The top 25 African writers
Posted Monday, September 27 2010 at 13:09
The pace of modern African literature is faster, tone and style sexier and more defiant than the great generation of Independence writers.
Hitherto taboo subjects are explored. The African basket that was the only source of idiom and metaphor still provides, but the new writers are not afraid of going farther afield for literary fodder.
These are exciting literary times for Africa. Ironically, most of the new African stories are by writers “discovered” by Western literary prizes for African writing — the Caine Prize, the Penguin Prize and the Commonwealth Prize, among others.
Non-African publishers are increasingly picking up African stories. This has spawned a generation of free spirited new writers telling a story of an Africa unglimpsed by the white writers of yesteryear.
We have several factors to thank for this renaissance. Over the past decade, Africa’s growth rates have attracted global attention, as has the growing competition between China and the West for its markets and resources.
It is only natural; if your mobile phone is going to be made from coltan from the Democratic Republic of Congo, if your bling is coming from Zimbabwe’s mines, and if your car is soon going to be running on African fossil fuel, then you need to comprehend Africa — its ways and peoples.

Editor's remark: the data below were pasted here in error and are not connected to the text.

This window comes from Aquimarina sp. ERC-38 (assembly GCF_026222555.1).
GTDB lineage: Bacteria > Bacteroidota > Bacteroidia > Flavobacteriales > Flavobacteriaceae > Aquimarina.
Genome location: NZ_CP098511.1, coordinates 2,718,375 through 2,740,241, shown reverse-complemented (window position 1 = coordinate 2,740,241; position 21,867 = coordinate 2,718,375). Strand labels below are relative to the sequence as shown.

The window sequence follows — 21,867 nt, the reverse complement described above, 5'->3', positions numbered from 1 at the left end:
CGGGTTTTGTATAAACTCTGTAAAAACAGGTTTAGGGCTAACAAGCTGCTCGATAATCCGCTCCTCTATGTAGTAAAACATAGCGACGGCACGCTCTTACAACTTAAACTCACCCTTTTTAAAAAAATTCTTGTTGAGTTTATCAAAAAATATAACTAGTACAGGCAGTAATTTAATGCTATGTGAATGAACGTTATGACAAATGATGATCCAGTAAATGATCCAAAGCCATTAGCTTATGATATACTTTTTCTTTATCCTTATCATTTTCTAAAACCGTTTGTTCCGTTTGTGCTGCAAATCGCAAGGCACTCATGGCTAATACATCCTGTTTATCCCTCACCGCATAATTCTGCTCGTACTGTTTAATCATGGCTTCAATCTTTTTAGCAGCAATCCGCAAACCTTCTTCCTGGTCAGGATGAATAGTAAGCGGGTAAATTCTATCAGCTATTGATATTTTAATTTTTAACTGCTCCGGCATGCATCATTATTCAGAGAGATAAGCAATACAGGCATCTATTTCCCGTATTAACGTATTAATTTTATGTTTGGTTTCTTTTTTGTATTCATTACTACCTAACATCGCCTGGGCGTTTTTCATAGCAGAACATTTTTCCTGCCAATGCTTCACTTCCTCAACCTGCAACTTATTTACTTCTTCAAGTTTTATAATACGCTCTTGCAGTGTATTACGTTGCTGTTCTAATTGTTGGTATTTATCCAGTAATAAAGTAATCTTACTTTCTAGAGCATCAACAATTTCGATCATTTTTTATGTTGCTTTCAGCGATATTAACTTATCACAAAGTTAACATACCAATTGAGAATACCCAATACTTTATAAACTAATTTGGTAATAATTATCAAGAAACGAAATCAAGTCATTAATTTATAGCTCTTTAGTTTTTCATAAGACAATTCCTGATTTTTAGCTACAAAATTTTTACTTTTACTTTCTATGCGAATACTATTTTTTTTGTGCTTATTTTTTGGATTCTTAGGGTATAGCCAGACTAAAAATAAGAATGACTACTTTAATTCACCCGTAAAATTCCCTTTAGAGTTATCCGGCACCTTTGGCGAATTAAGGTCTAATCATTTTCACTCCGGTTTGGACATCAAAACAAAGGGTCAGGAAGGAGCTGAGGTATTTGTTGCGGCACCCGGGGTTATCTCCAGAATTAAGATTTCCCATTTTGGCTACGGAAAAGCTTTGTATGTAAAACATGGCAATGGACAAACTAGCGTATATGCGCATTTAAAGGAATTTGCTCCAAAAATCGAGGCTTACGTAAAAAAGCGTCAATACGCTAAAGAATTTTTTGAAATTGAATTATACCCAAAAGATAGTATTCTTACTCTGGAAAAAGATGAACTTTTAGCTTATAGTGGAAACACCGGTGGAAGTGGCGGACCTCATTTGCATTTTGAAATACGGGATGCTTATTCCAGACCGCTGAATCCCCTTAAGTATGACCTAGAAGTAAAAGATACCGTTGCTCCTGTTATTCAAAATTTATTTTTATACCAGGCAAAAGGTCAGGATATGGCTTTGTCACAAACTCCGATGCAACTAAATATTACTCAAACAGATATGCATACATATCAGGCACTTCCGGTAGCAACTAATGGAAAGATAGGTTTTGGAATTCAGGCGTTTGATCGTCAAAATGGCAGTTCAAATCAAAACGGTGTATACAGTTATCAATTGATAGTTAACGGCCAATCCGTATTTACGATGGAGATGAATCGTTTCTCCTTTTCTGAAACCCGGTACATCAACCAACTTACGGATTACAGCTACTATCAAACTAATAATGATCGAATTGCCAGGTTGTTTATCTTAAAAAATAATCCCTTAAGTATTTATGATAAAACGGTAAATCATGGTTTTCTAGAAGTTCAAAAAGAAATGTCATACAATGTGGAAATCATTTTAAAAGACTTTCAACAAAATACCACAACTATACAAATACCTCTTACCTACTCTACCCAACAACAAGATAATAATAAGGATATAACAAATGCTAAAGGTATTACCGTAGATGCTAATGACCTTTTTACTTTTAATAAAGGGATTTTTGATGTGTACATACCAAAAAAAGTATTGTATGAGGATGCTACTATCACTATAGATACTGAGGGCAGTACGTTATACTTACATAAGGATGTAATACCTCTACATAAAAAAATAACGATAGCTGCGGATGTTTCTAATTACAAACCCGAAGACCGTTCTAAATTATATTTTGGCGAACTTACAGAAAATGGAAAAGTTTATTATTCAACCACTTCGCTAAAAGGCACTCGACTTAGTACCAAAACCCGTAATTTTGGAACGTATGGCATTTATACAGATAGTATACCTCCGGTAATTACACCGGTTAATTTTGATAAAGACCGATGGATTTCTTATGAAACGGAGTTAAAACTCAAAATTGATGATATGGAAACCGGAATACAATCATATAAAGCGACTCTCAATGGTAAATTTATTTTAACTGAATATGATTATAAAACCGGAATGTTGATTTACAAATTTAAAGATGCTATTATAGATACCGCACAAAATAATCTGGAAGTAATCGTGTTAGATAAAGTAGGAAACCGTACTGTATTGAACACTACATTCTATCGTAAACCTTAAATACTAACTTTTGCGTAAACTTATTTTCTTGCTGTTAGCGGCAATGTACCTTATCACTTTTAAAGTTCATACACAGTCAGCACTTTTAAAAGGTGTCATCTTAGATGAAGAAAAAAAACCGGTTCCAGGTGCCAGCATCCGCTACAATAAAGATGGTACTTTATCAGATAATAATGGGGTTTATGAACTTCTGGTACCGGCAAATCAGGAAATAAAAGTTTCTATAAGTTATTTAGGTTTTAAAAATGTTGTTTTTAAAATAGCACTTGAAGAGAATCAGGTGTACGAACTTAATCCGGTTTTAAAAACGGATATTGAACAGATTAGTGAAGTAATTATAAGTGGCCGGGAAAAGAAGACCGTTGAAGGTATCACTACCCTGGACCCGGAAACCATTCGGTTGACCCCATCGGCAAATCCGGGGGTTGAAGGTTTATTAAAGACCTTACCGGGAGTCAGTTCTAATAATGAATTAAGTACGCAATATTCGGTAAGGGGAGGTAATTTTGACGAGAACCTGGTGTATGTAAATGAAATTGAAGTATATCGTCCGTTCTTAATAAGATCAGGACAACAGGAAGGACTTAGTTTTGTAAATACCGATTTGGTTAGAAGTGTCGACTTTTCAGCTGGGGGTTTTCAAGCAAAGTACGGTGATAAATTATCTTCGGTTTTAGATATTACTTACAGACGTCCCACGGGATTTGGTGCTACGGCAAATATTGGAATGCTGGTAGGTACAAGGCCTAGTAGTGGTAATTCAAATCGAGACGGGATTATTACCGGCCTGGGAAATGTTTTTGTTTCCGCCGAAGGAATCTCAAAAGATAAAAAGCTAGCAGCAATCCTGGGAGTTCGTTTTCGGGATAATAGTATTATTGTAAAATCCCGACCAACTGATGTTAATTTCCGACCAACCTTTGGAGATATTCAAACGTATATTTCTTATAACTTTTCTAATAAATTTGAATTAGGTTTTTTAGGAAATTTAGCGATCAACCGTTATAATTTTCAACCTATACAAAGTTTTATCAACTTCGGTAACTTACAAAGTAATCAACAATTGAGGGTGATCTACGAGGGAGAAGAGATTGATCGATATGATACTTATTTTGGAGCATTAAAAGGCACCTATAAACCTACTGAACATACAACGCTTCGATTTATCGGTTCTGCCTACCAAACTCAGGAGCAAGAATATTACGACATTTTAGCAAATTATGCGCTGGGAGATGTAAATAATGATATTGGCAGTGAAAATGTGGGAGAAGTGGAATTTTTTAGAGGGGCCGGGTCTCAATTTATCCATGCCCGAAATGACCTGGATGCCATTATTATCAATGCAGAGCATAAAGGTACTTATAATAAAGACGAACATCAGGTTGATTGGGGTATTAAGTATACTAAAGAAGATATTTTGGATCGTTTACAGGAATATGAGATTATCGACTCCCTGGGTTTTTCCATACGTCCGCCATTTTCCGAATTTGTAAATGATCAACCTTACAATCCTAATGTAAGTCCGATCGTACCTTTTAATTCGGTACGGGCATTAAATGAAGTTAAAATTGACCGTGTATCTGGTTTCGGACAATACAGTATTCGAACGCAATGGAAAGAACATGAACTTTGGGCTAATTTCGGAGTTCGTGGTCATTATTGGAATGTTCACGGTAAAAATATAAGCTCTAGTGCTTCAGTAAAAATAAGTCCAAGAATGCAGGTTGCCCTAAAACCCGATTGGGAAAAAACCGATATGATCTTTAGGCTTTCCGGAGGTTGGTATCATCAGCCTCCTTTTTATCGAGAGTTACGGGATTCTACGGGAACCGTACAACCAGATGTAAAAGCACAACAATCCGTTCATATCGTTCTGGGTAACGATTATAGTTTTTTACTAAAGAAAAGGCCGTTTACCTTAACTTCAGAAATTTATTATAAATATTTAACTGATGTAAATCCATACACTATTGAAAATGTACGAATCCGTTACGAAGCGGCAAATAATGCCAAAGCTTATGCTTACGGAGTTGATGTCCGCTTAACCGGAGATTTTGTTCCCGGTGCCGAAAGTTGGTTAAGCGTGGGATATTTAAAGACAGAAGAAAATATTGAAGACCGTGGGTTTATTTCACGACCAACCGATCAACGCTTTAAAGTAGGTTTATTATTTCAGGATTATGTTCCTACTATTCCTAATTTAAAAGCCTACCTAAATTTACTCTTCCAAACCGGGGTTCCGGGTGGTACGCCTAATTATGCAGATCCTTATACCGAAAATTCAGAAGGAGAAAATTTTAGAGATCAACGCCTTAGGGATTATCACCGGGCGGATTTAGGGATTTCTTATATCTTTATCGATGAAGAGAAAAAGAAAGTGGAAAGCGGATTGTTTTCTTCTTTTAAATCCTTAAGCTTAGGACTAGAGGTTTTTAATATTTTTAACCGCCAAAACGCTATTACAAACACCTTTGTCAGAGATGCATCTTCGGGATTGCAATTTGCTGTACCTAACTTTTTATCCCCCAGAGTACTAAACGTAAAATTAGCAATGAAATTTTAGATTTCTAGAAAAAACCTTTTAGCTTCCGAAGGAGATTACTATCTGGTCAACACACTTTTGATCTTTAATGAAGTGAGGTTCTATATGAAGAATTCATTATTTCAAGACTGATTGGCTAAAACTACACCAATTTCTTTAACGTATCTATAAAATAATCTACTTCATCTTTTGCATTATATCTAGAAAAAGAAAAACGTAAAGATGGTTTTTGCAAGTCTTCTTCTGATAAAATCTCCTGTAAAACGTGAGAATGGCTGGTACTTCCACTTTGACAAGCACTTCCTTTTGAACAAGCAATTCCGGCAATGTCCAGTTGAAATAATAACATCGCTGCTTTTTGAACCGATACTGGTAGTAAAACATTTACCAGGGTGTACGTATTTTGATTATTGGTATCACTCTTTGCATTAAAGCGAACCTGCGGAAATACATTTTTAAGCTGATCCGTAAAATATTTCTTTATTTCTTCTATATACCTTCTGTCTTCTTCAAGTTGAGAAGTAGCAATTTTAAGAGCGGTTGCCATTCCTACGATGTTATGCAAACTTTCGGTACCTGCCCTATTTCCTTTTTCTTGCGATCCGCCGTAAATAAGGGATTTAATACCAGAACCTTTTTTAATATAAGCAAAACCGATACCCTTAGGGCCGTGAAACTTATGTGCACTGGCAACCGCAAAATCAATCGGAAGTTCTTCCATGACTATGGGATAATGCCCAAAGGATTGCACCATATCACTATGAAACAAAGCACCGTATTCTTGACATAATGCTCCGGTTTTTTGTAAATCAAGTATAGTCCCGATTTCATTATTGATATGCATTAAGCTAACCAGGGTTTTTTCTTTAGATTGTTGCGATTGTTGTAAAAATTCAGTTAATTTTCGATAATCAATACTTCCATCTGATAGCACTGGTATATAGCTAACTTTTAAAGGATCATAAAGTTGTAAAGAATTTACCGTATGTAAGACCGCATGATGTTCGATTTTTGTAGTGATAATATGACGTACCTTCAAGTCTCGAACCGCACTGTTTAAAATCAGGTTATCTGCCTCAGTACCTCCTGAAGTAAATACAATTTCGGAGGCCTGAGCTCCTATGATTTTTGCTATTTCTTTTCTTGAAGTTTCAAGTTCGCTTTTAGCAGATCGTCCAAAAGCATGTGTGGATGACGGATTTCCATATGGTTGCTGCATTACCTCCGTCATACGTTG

With little visual documentation to watch and poor archives, books seem to provide the information.
From the writers’ end, there have been credible attempts to push their works beyond the Africana sections of the bookshelves.
To speak the language of a global audience, the imagery in several of the new African writers’s books is heavily laced with McDonald’s and Starbucks imagery. There is almost a template in some cases.
Some fall in the growing genre that attempts to sanitise Africa and present the so-called other side of the continent’s story.
Instead of bruised fighters and malnourished children, you are presented with a continent of fast highways; a place that derives pleasure in making love, not war (like everyone else in the world); a continent teaching the world lessons even in new technology.
In other words, the narrative has been stretched a bit. We end up with the popular stuff as opposed to the stiffer, didactic line that earlier writers took, in the name of committed literature.
Writers like Nigeria’s Chimamanda Adichie, winner of the Orange Prize, will occasionally borrow from history, spice it up with traditional wisdom and still present a very contemporary story.
All time greats
The beginning of the African novel was marked by icons such as Peter Abrahams, Camara Laye, Amos Tutuola of the memorable Palm Wine Drinkard, and Chinua Achebe.